As 2023 approaches – how can schools look beyond the next 12 months to plan for challenges ahead?
With the end of another challenging term under its belt, the school community has a couple of weeks of respite before gearing up for 2023. With most of 2022 spent managing the fallout from the pandemic and heading straight into the cost-of-living crisis and energy price hikes, the backdrop for the education sector remains taxing to say the least. But perhaps the real exam question for schools is can they lift themselves from survival mode to plan for some fundamental issues – not just for 2023 but for the next decade and beyond?
Financials hold the key
The budget is clearly the backbone to every school and any real forward planning is tricky in such uncertain times. In the Autumn Statement 22, Jeremy Hunt announced an extra investment in school funding in England for 2023-24 and 2024-25. Analysis from the Institute of Fiscal Studies shows that, in real terms, this is £2bn each year in extra funding and that this (with all things being equal) will allow school spending to return back to 2010 levels. So, school funding should be greater than school costs by 2024/25 and should provide some easing to perpetually strained budgets. The announcement on 6th December that schools and colleges in England will be allocated a share of £500 million to spend on energy efficiency upgrades, to help save on bills during the winter months and manage energy consumption has come as welcome news to the sector. Particularly as these unprecedented increases in energy costs sit alongside other financial pressures including rising staff salary costs and sharp inflationary increases on goods and services. Estimations show that on average, a primary school will receive approximately £16,000, a secondary school will get £42,000 and a further education college group will benefit from £290,000.
Some much needed positive investment but is this enough to get schools to think beyond everyday problems?
Moving from a survival mindset
At the recent Schools and Academies Show it was a real credit to the sector that people were doing just that, debating longer-term issues and what needs to be planned for, rather than just focusing on the here and now. One of the keynote debates focused on looking at the students who will be coming through the education system in the next decade and anticipating what they might need to enable them to contribute to the world of work in 30 to 60 years’ time. What will jobs look like in 2090? And how can the education system – from the curriculum to the estate – make sure it is future fit for this and the demands it will bring to provide the best opportunities for students?
Another more immediate issue – with equally long-term implications – that was high on the agenda is what needs to be done to hit sustainability targets. This is all part of the Department for Education’s focus on creating ‘a green, sustainable education estate that is resilient to the impacts of climate change’ and COP27 has certainly turned the pressure up for action to be taken. What was interesting to hear was our children are much more engaged around the sustainability agenda and wanted schools to do more. What is evident -and encouraging is that the journey of schools to a more sustainable outlook has started, driving policy, initiatives and innovations. That in turn will lead to a more focused strategy for both policy and the building improvements for the future.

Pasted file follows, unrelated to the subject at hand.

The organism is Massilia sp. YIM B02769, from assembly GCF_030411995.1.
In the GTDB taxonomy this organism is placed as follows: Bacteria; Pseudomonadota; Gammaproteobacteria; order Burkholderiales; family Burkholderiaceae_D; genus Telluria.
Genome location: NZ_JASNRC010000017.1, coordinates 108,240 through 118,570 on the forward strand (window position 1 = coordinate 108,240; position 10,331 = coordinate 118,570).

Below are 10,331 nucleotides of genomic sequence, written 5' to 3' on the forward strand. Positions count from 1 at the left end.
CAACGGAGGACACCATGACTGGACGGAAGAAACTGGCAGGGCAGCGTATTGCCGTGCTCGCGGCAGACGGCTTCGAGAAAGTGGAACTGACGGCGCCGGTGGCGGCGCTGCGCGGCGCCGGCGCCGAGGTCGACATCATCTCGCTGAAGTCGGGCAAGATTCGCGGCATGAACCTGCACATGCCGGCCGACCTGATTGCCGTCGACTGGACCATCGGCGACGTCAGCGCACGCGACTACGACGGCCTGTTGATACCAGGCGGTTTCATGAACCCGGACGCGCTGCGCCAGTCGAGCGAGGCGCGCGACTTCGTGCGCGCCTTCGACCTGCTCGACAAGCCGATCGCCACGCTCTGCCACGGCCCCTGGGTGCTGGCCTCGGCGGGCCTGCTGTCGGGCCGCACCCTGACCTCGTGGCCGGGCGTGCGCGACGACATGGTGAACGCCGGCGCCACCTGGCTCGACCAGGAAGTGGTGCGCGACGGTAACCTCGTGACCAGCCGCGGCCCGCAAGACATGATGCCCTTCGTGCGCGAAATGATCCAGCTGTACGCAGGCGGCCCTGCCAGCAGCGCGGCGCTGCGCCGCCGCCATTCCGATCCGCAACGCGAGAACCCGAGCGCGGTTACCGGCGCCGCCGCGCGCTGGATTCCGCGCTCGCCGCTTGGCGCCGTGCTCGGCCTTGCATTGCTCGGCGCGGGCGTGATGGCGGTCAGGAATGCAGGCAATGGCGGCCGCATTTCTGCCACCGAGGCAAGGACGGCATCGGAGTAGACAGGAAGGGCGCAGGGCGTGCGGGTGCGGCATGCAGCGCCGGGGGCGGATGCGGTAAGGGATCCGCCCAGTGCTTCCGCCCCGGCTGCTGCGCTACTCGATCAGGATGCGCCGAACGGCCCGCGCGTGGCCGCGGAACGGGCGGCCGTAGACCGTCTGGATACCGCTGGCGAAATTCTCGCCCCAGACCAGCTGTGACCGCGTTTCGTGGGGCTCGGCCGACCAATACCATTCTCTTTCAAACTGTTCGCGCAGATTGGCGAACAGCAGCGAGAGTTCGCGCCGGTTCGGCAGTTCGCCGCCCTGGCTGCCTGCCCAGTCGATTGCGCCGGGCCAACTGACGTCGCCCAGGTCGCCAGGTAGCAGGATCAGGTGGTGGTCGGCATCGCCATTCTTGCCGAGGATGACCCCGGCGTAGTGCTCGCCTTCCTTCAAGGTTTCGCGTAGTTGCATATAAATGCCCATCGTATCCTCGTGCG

Real strategic estate management
The government is clearly asking the education sector to plan strategically for their estate and getting the most out of it – now and for the future. This is where those of us working in the built environment sector have a massive role to play in helping schools to adopt a strategic asset management approach. While looking at the immediate pressing issues of what has to be done today to create efficiencies, such as re-roofing, window replacements, boiler and LED replacement projects, we must also focus on a longer-term approach. Co-ordinating all areas of estate management, from planned maintenance, future capital spend and decarbonisation to compliance issues and other funding priorities. We know from our own work with schools and academy trusts that this is where the benefits kick in that really make a difference.
Student first vs fabric first
We must shift to a ‘student first’ rather than ‘fabric first’ way of working in estate management.
But that requires a shift in policy as well as culture. We know that sustainable initiatives within schools are vital to reducing carbon emissions and reducing costs and that the mindset and appetite from school leaders is there. We have to make sure we mirror that throughout our built environment supply chain and we must continue to invest in and implement new technology and embed sustainability in everything we do. We have seen some fantastic innovations such as a hydro wall embedded with plants that purify rainwater so it can be used for drinking water for students. These innovations need to sit alongside the everyday fundamentals such as LED lighting installations, solar pv arrays, pipe insulation schemes, and the installation of energy-efficient heating controls which will help schools reach their net carbon zero objectives. This will not only help reduce expenditure, but it will make them more energy efficient and resilient during the winter in future years.
There is no doubt that schools face ongoing uncertainty as we head into 2023. But there is much we can do to support this vital sector to plan – not just for the challenges of the next 12 months – but for the decades and future generations ahead.